Japanese Cultural Free Essay

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Many religions are popular within the Japanese culture. Two of the most influential religions, Shinto and Buddhism that help shaped a lot of Japanese values are Shinto and Buddhism, played a large role in shaping Japanese values. Numerous similarities and differences run between these two religions; nonetheless, the Japanese often believe in more than one religion at the same time. This is possible due to the polytheistic nature of most popular religions in Japan. It is not hard to say that religion is a big part of Japanese culture because a lot of religious beliefs can still be seen in their everyday lives.

Shinto is a polytheistic native Japanese religion. Followers believe that much of nature is sacred; spirits animates everything in the nature. For example, Japanese still believe that Mount. Fuji is sacred. They believe something that big and great exists only because “Kami,” or spirit, resides within the mountain. In this fashion, they give great respect to nature. These Shinto beliefs have great influence on the ways Japanese today do things and their values. Japanese garden designs also reflect Shinto beliefs. Careful arrangements of rocks and plants are attempts to create a miniature universe or attempts to move a piece of nature into their house. Similarly, the principles of floral design show their interest in nature. They focus on the importance of light and shadow, and the fullness versus the void, instead of focusing on the symmetry. The reason? Flowers and plants do not grow symmetrically in nature. They lean towards the sun creating a void in the shadow. Japanese respect and seek to bring the beauty of nature closer to them, therefore, a lot of Japanese arts are imitations or miniatures of nature. These traces of Shinto belief clearly still exist in Japan today.

Later on, the Japanese adapted another religion, Buddhism. Like Shinto, Buddhism is also a polytheistic religion. Moreover, because Shinto does not explain the afterlife while Buddhism does, these two religions co-existed in Japanese culture. Many people adapt to both religions’ belief system at the same time. Zen Buddhism became widely adapted by the samurais later on during the Warrior Period. Zen Buddhism focuses on the discipline of individuals, one of the many reasons why samurais are seen as very refined warriors. They are often portrayed as being able to sense an enemy’s attacks before they actually happen. This is an exaggeration of a samurai’s ability to concentrate and focus on a goal. The samurais often use a Zen Buddhism technique called "Za Zen" to help clear their mind. A practical religion, Zen Buddhism helps to enhance self-discipline and improve one’s self-concentration. One of the teachings of Zen Buddhism is "Bushin," meaning the clarification of the mind. A cleared mind allows the samurais to concentrate better on the task at hand and respond faster to enemies’ attacks, make Zen Buddhism a very attractive religion to these warriors. Martial arts in Japan today also stress the importance of concentration. However, Bushin no longer applies to solely concentration in combat, but to all forms of concentration. For example, practicing martial arts is said to effective for improving one’s performance at work due to better concentration skills. This type of application of the Zen Buddhism is very popular in modern Japan.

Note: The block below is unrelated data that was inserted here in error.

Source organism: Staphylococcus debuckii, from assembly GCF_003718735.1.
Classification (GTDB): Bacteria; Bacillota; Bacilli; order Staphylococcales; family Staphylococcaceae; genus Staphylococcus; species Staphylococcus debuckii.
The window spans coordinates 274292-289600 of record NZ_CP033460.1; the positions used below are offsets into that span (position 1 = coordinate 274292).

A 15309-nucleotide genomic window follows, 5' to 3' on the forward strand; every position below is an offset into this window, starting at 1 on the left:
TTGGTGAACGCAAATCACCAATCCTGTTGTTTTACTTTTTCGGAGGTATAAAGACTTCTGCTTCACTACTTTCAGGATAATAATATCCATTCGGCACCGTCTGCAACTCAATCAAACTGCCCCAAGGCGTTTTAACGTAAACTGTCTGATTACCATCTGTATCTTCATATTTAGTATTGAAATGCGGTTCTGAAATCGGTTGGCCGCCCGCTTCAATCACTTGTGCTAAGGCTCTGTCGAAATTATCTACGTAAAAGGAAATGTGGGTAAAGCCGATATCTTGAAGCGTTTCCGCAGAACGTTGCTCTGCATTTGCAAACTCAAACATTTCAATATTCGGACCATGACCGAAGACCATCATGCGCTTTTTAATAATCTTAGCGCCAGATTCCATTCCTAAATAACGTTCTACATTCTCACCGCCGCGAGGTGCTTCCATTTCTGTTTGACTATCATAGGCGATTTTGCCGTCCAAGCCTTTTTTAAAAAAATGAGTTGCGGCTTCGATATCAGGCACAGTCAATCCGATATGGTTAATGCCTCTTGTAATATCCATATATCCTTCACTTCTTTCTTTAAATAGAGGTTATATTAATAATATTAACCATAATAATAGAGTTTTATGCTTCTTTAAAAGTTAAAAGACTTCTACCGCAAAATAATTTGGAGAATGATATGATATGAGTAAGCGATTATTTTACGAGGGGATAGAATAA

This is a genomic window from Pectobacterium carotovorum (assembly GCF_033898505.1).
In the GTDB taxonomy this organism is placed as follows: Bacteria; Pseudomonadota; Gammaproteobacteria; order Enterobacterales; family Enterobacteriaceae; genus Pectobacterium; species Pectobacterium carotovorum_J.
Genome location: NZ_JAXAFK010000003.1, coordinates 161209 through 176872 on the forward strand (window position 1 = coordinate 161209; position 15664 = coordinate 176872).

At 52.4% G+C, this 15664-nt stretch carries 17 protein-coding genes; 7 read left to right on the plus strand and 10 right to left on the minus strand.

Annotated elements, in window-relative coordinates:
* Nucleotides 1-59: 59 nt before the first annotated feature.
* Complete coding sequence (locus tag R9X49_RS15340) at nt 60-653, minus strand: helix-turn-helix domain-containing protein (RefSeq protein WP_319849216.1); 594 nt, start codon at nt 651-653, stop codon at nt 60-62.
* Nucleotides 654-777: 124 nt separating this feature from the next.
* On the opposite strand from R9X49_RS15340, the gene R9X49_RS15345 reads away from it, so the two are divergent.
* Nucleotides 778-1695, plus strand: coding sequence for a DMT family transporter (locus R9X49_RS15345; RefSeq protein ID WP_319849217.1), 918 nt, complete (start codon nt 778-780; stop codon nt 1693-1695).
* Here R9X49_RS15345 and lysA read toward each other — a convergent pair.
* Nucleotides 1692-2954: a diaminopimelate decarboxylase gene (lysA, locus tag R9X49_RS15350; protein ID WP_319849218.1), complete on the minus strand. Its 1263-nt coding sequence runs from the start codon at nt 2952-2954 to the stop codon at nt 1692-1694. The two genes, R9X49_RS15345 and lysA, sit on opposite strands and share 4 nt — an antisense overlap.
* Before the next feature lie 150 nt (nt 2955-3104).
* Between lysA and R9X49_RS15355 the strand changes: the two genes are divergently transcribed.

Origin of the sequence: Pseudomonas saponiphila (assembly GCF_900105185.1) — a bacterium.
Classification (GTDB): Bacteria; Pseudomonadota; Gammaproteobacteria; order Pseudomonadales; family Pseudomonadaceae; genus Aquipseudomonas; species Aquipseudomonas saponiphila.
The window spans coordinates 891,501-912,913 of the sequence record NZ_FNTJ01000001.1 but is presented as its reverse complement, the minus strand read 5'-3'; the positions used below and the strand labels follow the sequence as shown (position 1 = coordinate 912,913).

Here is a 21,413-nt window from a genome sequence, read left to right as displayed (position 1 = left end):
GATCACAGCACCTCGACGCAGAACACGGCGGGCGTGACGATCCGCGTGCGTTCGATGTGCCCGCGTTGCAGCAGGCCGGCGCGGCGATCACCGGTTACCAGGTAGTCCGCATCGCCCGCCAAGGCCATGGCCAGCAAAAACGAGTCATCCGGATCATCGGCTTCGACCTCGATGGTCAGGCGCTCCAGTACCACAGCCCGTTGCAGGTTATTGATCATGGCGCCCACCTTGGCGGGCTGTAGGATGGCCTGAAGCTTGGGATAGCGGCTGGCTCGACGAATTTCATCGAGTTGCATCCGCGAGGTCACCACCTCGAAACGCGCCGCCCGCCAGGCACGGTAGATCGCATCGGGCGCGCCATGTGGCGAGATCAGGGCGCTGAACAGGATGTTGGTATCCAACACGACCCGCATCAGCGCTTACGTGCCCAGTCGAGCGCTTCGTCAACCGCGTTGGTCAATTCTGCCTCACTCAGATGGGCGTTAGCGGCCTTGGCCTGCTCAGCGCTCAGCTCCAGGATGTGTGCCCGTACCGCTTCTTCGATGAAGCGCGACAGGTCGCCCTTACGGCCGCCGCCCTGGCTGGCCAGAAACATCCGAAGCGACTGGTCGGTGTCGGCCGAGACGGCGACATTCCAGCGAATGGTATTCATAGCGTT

Religions obviously play a large role in modern Japanese culture. Eighty-six percent of the Japanese population believes they are being watched over by spirits. Ironically, however, seventy percent of the population also said that they do not believe in any religions. I believe that there are several reasons for this irrational response of the Japanese people. First of all, many religious beliefs are already integrated as parts of the Japanese culture. This means that even though Japanese have the same beliefs as some religion, they do not necessarily believe in it. For example, non-Shinto followers also believe in the greatness of Mt. Fuji due to the “Kami” within it. Similarly, they do not have to believe in Zen Buddhism to value self-discipline or practice Za Zen and any other techniques for improving concentration. Moreover, because the Japanese, often practices syncretism, or the attempts to reconcile two different belief systems, they might not consider themselves as belonging to any religion at all. Religions are definitely present within the modern Japanese culture, even though they might not be considered as “religions” any longer. It is truly a phenomenon to see religion being integrated into a society so well that it became a part of the culture.

Word Count: 748

Japan is known for its very good and very beautiful entertainers called geisha. Geisha in Japanese means “artist. The history of geisha began during the 11th century when two women created a new kind of dance to entertain warriors. They wore white dresses to represent the court dresses of warriors. They also wore hats, long white gown and sword. The dance attracted many people and the dress was change to black hat and red skirt. The sword disappeared. From then on, many people have a belief that the two women are the early predecessors of geisha.